Toyota Gears Up for Change with Something Unexpectedly Opposite

The manual transmission for the Toyota Supra isn’t the only thing the brand is cooking up

After more than a year of rumors, Toyota finally confirmed that the Toyota Supra would be offered with a manual gearbox. It’s also said that a Supra GRMN with AWD is in the works, but all of this has been mostly overshadowed by the launch of the 2023 Toyota GR Corolla. With 300 horsepower, AWD, and a glorious six-speed manual transmission, it’s the ultimately little hot hatch. But, is it enough? Well, as it turns out, Toyota is cooking up something that might change the very nature of the GR Corolla, GR Supra, and even the GR Yaris.

A New High-Performance Transmission – Making the Third Pedal Obsolete

Toyota Gears Up for Change with Something Unexpectedly Opposite Exterior
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First and foremost, we’re working with some information from a translated Japanese car outlet, so the info is a bit dicey, but it’s something. Over in Japan, the base GR Yaris RS is actually powered by a 1.5-liter engine that’s mated to a CVT vs. the 1.6-liter engine that the rest of the world knows to be under the hood. In March, however, Japanese outlet Car Watch was at the first round of the Toyota Gazoo Racing Rally Challenge. At that event, journalists stumbled across a GR Yaris development car that features a traditional, lock-up automatic transmission, complete with planetary gearsets. In other words, it was a basic automatic and not of the dual-clutch variety that would, at a glance, make more sense.

Toyota Gears Up for Change with Something Unexpectedly Opposite Wallpaper quality Exterior
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The development car featured very few changes outside of the transmission, aside from a larger grille, which was required to help feed cool air to the transmission cool. Apparently, Toyota is pretty committed to making an automatic transmission worthy of the GR brand. Engineers were testing paddle shifters, though it has been said that the idea is for the transmission to offer the best possible performance when left in “Drive.” Toyota President, Akio Toyoda, is even suggesting changing the typical shift technique for those who want to do it on their own. Over there, people still push the lever forward to upshift while performance automatics in the rest of the world operate like sequential automatics in that you pull the shift lever to shift up.

Toyota Gears Up for Change with Something Unexpectedly Opposite Wallpaper quality Exterior
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According to the report, the rally was chosen because of its mix of environments for testing. Toyota Vice Chairman, Shigeru Hayakawa, was put in charge of driving because he’s more likely to interact with the transmission like your average everyday driver as opposed to one of the company’s professional drivers. Oddly enough, this performance transmission is still being programmed for smooth changes and fuel efficiency. How Toyota can manage the demands of a performance gearbox, while still offering smooth shifting and fuel efficiency is an interesting question that needs to be answered.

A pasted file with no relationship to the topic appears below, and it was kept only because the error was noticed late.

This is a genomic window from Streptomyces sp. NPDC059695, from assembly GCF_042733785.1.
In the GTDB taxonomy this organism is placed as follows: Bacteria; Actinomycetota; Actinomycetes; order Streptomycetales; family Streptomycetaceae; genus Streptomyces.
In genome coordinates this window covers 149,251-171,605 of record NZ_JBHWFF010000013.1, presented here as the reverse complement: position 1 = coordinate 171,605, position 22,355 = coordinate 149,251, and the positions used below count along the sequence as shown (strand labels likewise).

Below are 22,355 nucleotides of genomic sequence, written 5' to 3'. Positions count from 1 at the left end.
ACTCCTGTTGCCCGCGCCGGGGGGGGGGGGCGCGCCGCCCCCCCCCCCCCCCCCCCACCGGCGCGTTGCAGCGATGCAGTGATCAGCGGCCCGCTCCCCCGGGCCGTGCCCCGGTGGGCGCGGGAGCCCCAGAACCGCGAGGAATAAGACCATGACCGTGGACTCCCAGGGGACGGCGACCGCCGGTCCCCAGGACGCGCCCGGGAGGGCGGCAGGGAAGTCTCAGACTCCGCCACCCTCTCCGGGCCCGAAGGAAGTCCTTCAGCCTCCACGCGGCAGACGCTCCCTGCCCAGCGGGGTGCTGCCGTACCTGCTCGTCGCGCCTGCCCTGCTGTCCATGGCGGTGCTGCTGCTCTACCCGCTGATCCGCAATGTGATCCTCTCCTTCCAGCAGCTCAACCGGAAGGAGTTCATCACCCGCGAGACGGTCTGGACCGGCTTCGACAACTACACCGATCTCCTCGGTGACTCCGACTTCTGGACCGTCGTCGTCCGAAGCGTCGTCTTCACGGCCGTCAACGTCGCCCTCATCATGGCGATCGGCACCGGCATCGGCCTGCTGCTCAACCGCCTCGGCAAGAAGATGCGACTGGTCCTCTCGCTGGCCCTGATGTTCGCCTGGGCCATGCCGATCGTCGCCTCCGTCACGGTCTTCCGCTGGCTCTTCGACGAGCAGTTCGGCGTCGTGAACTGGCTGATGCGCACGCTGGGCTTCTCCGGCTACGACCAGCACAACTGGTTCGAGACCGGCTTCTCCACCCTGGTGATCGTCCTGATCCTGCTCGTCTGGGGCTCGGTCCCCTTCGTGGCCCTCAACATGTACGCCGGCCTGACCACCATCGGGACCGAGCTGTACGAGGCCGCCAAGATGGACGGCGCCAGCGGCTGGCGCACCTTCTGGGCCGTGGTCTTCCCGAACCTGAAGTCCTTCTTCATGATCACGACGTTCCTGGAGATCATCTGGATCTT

Toyota Gears Up for Change with Something Unexpectedly Opposite Wallpaper quality Interior
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The arrival of the new performance automatic isn’t going to happen anytime soon. When Car Watch went to round two, the engineers said the transmission they are working with at the moment is basically thrown together. It’s a bunch of new gears crammed into a parts bin casing that is cut to fit the Yaris’ three-cylinder engine. So far, one transmission has failed and Toyota had to reinforce the grille on the development car due to damage during the first round.

Toyota Gears Up for Change with Something Unexpectedly Opposite Wallpaper quality Drivetrain
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All of this said, once development is complete and the new automatic goes into production, it will definitely be offered on the Yaris and probably the GR Corolla since, you know, it’s powered by the same three-cylinder engine. As for the Supra, it would make no sense for Toyota not to offer the same transmission for it as it’s quite possible that people will actually want a proper high-performance automatic as opposed to what’s available now.

Robert Moore
Robert Moore
Editor-in-Chief and Automotive Expert - robert@topspeed.com
Robert has been an auto enthusiast his entire life. He started working cars at a young age, learning the basics from his father in the home garage on the weekends. As time went on, Robert became more and more interested in cars and convinced his father to teach him how to drive when he was just 13 years old. Robert continued working on cars in his free time and learned as much as he could about engines, transmissions, and car electrical systems, something that only fed his curiosity more and eventually led him to earn a bachelors degree in automotive technology with a primary focus on engine performance and transmission rebuilding.  Read full bio
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